Claim 1 concerns a computer-implemented method of operating a verification system for verifying details of transactions drawn upon a financial account and a user’s authorization to use the financial account. It thus relates to the field of schemes, rules and methods for doing business, which shall not be regarded as inventions pursuant to Article 52(2)(c) EPC. The corresponding features in claim 1 are deemed to be non-technical. The method of claim 1 is, however, defined to be computer-implemented and thus involves a computer as technical means, with a transaction processor, storage means and a user interface. The corresponding features in claim 1 are technical. Claim 1, thus, contains both non-technical and technical features and has technical character as a whole. Accordingly, the subject-matter of claim 1 is not a scheme, rule or method for doing business as such. The patentability of the subject-matter of claim 1 is, therefore, not considered to be excluded under Article 52(2) and (3) EPC (cf T 258/03 (OJ EPO 2004, 575), reasons 3 and 4).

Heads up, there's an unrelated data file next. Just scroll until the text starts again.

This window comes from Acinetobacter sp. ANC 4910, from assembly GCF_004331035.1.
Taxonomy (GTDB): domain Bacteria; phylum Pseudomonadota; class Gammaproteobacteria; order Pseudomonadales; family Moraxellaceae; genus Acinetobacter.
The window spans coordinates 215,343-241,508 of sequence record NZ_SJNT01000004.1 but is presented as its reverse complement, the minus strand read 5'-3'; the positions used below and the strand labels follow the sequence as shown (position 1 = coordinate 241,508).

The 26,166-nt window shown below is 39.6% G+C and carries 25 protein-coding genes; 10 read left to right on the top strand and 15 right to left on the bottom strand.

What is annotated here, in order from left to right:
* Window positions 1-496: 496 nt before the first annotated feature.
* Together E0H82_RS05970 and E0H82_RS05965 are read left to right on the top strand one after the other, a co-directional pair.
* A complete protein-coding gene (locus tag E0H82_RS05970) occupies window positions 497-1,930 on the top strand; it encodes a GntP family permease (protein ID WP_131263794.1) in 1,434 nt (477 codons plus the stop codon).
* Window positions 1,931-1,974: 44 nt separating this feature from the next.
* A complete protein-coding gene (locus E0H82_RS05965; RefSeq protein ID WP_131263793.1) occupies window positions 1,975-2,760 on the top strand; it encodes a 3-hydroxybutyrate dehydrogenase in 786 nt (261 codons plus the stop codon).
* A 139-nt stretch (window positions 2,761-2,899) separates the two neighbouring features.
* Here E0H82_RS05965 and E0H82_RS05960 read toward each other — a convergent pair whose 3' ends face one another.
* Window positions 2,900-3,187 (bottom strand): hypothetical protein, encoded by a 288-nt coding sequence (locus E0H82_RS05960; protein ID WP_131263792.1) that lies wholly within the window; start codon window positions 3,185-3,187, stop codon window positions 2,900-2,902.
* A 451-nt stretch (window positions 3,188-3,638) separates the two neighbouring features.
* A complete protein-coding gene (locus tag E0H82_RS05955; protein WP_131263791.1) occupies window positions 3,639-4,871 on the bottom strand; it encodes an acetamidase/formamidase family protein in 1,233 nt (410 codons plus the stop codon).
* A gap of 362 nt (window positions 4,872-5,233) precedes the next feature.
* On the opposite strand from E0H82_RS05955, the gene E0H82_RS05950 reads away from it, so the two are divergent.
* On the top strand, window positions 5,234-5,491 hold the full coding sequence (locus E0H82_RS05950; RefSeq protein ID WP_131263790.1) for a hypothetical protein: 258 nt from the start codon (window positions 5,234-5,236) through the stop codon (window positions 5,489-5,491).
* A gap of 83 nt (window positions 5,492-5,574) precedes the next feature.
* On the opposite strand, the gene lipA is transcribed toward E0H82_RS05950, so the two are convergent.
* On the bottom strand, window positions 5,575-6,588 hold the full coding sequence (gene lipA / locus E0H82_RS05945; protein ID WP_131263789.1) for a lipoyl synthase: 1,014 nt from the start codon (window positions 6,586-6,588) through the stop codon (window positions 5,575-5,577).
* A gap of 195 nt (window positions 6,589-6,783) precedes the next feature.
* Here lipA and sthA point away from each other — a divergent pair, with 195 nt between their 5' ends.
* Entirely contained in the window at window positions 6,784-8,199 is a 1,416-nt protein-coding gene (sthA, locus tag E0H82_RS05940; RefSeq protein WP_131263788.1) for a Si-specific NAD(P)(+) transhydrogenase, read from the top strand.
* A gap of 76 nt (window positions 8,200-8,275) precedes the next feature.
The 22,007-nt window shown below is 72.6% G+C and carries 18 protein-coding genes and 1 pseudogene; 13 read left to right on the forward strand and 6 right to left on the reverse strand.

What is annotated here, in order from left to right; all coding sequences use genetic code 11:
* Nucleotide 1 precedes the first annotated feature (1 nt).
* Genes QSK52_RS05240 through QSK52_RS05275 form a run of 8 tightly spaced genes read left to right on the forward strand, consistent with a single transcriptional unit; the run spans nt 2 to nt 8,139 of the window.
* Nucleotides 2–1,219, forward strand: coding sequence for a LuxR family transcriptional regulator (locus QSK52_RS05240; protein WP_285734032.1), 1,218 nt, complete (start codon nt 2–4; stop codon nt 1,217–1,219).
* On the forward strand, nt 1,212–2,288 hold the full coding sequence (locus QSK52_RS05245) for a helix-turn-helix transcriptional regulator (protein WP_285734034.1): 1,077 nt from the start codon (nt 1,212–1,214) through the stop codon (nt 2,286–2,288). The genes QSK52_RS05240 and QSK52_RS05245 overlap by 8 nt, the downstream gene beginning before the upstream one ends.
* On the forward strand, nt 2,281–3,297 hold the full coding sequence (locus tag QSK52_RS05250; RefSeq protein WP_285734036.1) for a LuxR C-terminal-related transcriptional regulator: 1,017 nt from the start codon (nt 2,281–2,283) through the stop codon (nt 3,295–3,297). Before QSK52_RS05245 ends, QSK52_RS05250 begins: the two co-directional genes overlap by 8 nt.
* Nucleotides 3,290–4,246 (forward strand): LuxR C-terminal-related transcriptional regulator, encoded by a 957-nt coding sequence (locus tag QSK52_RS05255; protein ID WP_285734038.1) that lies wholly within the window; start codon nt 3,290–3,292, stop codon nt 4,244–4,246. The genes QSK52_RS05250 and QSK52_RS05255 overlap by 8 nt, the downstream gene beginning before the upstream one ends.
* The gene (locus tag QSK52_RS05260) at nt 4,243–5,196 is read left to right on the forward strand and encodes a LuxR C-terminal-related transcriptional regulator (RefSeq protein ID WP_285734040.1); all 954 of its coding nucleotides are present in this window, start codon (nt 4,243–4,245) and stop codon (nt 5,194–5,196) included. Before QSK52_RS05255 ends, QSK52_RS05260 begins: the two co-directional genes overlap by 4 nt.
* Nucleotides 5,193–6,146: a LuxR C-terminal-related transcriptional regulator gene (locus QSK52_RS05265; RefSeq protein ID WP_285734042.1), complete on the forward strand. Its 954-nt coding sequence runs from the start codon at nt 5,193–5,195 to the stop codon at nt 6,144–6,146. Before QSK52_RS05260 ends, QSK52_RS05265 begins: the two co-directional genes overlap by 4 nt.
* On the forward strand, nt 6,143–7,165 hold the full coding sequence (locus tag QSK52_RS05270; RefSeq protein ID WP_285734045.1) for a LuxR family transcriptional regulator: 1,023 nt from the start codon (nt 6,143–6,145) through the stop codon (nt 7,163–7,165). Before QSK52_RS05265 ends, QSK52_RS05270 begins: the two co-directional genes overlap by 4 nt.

Although verifying a user’s authorization to use a financial account may in certain cases involve an administrative procedure lacking technical character, this is not considered to be the case for the subject-matter of claim 1.